Finally, after weeks of waiting for the weather to break, I made it out to the only extant ruins of a locomotive roundhouse left in the City of St. Louis. It is weed choked, and even in the winter much of the form of the of the building is obscured. You can see the roundhouse below, in the Sanborn map from the early 20th Century.
While the building is gone, the substructure is well preserved, and the actual turn table the locomotives would be turned on still survives. It seemed to be covered with blankets, but I saw no other evidence of people living on the site.
The large steel apparatus in the middle of the turn table perhaps provided electricity to the turntable, but I’m not sure.
What I found interesting is that I always had this image of the turntable being just that, a giant round disk that rotated all at once. In reality, the turntable, for lack of a better term, actually looks like more of a rotating bridge.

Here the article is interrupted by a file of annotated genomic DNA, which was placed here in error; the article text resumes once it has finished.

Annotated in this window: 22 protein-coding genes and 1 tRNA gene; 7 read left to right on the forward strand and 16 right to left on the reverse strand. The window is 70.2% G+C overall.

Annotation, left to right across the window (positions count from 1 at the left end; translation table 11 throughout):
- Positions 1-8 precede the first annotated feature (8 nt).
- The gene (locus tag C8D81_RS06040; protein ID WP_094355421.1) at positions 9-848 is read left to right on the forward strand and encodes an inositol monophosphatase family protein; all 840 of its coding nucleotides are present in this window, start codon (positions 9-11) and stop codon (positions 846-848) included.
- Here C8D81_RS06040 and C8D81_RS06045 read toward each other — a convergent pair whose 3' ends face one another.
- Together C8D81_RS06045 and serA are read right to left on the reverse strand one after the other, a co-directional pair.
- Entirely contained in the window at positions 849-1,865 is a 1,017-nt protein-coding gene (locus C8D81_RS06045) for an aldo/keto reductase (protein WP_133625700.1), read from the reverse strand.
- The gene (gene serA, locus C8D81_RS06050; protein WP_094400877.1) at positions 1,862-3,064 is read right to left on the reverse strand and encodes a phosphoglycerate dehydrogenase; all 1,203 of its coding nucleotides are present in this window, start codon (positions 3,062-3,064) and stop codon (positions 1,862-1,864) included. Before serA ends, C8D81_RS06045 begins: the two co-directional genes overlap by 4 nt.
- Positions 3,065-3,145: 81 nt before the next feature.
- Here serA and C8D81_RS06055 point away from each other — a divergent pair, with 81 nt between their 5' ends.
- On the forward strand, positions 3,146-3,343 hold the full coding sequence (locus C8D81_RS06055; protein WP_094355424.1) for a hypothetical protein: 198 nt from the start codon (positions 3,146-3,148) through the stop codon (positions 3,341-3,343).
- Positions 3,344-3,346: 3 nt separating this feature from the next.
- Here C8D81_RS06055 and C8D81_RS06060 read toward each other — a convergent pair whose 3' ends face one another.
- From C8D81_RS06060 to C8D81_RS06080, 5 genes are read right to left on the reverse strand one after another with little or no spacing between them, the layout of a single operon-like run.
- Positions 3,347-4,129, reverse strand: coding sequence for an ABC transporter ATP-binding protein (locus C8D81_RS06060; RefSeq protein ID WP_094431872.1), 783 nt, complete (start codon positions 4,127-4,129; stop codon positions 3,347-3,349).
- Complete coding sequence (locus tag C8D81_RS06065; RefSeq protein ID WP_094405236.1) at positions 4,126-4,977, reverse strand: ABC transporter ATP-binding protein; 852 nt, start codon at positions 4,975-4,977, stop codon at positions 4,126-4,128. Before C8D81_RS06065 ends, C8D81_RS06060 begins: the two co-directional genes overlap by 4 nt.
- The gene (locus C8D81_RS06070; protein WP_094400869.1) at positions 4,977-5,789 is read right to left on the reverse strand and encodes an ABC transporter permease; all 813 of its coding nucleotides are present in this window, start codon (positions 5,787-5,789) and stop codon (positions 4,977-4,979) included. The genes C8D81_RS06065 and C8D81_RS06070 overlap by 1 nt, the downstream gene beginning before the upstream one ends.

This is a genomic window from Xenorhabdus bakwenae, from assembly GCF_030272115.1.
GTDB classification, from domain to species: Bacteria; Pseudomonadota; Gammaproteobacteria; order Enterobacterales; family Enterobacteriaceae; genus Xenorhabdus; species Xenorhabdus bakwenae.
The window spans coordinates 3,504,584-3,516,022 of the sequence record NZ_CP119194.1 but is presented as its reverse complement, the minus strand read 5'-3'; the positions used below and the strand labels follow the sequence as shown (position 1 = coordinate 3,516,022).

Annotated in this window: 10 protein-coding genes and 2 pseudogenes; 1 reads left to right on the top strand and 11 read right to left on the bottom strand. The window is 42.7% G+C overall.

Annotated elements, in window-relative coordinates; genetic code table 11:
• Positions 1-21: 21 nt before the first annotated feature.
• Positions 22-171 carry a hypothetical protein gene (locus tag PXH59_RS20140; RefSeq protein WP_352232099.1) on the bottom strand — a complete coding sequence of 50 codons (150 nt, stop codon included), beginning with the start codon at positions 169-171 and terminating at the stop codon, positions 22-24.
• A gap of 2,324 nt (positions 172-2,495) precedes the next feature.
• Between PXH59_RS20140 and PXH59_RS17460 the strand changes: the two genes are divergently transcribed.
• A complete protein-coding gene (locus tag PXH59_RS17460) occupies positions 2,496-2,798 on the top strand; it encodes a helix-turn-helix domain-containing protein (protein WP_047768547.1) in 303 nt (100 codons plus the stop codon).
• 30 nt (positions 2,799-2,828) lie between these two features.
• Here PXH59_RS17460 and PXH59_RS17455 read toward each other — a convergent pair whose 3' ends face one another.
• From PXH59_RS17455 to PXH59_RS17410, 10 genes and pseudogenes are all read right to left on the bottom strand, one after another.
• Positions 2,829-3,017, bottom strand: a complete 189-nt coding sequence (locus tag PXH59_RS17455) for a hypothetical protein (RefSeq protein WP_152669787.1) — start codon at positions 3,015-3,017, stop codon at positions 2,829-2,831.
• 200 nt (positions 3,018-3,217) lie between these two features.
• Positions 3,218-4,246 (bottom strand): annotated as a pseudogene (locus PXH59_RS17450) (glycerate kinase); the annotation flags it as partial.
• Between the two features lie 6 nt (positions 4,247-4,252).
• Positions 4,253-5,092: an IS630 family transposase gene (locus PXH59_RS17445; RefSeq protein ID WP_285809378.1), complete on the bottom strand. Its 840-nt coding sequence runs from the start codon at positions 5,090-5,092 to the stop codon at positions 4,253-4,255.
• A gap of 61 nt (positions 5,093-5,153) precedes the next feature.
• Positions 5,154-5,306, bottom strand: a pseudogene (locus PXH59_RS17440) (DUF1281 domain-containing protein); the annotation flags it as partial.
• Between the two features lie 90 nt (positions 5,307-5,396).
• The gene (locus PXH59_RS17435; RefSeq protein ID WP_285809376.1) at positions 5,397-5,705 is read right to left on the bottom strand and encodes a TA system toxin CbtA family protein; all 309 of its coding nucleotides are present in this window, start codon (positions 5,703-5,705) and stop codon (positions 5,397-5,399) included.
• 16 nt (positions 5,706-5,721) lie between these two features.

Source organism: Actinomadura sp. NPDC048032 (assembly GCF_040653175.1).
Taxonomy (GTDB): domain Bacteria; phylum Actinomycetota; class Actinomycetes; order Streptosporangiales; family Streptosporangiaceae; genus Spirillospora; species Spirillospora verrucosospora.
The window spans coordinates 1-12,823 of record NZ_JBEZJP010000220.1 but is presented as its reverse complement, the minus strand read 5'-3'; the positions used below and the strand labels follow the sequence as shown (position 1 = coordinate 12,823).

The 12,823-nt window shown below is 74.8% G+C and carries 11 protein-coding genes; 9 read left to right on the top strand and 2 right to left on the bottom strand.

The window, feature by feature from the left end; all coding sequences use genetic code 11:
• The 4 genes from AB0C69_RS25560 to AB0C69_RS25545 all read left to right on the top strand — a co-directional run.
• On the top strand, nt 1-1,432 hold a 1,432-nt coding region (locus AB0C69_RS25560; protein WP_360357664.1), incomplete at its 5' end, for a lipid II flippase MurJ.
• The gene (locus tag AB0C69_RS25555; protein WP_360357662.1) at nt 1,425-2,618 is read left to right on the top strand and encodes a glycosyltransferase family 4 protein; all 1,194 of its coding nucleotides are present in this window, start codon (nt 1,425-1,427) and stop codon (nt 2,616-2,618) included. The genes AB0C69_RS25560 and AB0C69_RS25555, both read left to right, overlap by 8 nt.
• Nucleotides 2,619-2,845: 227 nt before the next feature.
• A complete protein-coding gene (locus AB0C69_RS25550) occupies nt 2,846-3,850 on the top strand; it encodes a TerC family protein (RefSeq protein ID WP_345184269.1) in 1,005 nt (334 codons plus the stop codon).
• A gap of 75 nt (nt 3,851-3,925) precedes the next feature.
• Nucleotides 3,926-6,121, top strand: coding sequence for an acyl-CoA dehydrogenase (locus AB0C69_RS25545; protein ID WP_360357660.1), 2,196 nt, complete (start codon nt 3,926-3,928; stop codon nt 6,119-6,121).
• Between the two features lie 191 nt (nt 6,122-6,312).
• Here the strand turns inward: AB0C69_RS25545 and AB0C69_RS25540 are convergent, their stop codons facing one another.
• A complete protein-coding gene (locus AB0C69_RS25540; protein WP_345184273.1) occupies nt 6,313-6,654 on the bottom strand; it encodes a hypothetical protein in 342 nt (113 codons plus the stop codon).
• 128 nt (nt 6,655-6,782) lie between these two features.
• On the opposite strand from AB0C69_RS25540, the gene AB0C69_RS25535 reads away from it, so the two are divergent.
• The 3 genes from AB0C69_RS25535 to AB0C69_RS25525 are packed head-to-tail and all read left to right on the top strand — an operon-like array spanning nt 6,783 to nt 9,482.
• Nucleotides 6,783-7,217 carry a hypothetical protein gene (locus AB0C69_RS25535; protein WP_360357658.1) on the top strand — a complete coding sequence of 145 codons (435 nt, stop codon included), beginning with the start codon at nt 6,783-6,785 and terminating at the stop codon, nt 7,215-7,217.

It is very cool to be able to see the round pit in which the turntable would have rotated, with a giant locomotive sitting on top of it.
It’s hard to see, especially since dirt has been dumped on to of them, but the original concrete footings, presumably where the locomotives sat in the roundhouse, are still preserved as well. I know some roundhouses featured maintenance pits under the tracks, so the concrete may have been the sidewalks in between the rails. Nonetheless, it is a fascinating and forgotten relic of the past, right under the elevated lanes of Highway 40.